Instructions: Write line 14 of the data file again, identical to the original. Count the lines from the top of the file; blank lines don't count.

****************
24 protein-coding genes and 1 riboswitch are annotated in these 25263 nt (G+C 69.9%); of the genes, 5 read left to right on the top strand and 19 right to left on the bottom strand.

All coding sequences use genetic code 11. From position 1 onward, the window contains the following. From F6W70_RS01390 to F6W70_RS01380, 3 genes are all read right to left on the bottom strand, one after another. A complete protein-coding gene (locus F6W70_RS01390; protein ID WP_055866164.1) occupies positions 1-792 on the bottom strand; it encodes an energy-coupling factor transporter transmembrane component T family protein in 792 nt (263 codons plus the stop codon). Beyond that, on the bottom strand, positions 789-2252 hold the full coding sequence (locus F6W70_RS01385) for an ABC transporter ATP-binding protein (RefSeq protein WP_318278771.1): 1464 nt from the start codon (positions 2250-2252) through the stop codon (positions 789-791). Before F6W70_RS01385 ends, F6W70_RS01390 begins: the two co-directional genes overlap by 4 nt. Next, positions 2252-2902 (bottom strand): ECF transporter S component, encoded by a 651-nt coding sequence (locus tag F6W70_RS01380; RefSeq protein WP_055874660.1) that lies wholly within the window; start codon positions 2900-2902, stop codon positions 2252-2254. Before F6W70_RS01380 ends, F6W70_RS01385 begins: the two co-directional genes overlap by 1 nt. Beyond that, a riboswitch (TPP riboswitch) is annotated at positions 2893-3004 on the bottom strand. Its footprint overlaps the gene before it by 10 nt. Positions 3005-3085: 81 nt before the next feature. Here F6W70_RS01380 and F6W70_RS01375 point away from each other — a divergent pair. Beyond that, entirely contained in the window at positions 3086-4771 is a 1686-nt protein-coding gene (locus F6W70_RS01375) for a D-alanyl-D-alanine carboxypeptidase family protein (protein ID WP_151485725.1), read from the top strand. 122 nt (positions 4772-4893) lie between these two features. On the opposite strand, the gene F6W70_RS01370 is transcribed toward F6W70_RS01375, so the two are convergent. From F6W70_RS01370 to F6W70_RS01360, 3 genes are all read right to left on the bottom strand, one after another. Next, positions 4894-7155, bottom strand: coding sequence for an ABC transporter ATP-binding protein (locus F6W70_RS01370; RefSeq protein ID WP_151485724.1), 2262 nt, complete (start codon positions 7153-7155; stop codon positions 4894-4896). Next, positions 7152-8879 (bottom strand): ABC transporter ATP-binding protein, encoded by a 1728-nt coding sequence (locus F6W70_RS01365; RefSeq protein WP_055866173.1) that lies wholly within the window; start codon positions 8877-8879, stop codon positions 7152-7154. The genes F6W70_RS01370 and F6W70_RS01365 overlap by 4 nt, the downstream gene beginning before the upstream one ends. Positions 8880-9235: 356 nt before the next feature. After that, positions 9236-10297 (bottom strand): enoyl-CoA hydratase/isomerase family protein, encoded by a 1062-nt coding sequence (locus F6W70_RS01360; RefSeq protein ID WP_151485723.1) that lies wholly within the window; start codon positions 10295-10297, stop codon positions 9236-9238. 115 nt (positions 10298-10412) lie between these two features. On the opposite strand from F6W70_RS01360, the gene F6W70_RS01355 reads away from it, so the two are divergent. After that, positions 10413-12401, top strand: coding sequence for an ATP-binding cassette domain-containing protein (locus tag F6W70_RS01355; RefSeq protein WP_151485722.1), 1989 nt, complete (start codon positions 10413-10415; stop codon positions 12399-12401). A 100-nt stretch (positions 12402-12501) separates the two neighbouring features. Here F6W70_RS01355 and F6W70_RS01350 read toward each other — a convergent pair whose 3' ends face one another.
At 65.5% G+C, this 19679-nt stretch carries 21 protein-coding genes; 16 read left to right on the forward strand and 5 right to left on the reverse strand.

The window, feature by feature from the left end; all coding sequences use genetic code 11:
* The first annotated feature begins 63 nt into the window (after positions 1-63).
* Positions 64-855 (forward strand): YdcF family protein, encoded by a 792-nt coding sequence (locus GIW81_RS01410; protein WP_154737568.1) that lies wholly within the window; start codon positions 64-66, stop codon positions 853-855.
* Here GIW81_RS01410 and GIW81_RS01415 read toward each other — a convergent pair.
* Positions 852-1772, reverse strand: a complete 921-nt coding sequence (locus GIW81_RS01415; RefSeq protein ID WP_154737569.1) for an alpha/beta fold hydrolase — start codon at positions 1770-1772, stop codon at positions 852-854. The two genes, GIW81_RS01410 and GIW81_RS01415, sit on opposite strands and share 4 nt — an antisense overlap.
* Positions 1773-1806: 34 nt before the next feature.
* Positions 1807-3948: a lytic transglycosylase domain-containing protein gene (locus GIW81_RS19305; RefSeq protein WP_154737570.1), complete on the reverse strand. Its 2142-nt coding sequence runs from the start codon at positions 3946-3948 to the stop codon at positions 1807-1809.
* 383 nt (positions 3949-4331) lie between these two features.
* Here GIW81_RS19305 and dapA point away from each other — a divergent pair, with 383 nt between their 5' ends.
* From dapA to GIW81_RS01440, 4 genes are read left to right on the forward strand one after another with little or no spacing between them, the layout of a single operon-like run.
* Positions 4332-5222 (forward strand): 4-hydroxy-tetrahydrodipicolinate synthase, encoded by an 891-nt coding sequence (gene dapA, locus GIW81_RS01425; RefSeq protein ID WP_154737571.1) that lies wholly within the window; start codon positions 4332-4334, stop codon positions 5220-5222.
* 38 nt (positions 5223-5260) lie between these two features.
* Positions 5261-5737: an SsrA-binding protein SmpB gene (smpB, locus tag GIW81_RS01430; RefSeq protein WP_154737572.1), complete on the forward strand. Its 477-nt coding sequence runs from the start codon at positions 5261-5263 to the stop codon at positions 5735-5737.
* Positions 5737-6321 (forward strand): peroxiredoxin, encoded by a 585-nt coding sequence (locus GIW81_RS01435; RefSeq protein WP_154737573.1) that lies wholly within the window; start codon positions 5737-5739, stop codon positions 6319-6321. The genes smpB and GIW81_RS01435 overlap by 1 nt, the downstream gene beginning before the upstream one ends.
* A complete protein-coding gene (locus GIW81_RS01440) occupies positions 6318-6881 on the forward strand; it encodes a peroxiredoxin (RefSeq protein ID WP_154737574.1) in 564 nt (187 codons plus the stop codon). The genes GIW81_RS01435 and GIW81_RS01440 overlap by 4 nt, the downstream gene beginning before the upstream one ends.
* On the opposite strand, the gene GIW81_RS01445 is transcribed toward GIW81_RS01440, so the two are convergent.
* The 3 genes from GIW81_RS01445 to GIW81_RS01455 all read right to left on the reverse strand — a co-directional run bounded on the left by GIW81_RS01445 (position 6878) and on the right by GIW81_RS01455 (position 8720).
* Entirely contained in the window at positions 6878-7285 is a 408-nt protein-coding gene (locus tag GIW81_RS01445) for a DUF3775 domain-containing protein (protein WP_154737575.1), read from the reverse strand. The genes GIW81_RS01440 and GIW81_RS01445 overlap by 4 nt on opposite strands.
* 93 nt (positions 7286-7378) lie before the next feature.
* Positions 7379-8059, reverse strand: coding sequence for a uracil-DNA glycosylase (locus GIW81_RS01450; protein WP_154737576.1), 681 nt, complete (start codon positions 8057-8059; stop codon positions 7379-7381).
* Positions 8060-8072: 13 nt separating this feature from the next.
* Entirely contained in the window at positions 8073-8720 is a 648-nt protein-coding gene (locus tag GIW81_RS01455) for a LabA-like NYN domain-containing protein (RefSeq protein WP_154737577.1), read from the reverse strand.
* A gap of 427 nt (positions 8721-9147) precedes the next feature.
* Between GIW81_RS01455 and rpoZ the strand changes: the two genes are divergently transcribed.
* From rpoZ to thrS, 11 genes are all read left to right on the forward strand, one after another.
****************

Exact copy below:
* Positions 4332-5222 (forward strand): 4-hydroxy-tetrahydrodipicolinate synthase, encoded by an 891-nt coding sequence (gene dapA, locus GIW81_RS01425; RefSeq protein ID WP_154737571.1) that lies wholly within the window; start codon positions 4332-4334, stop codon positions 5220-5222.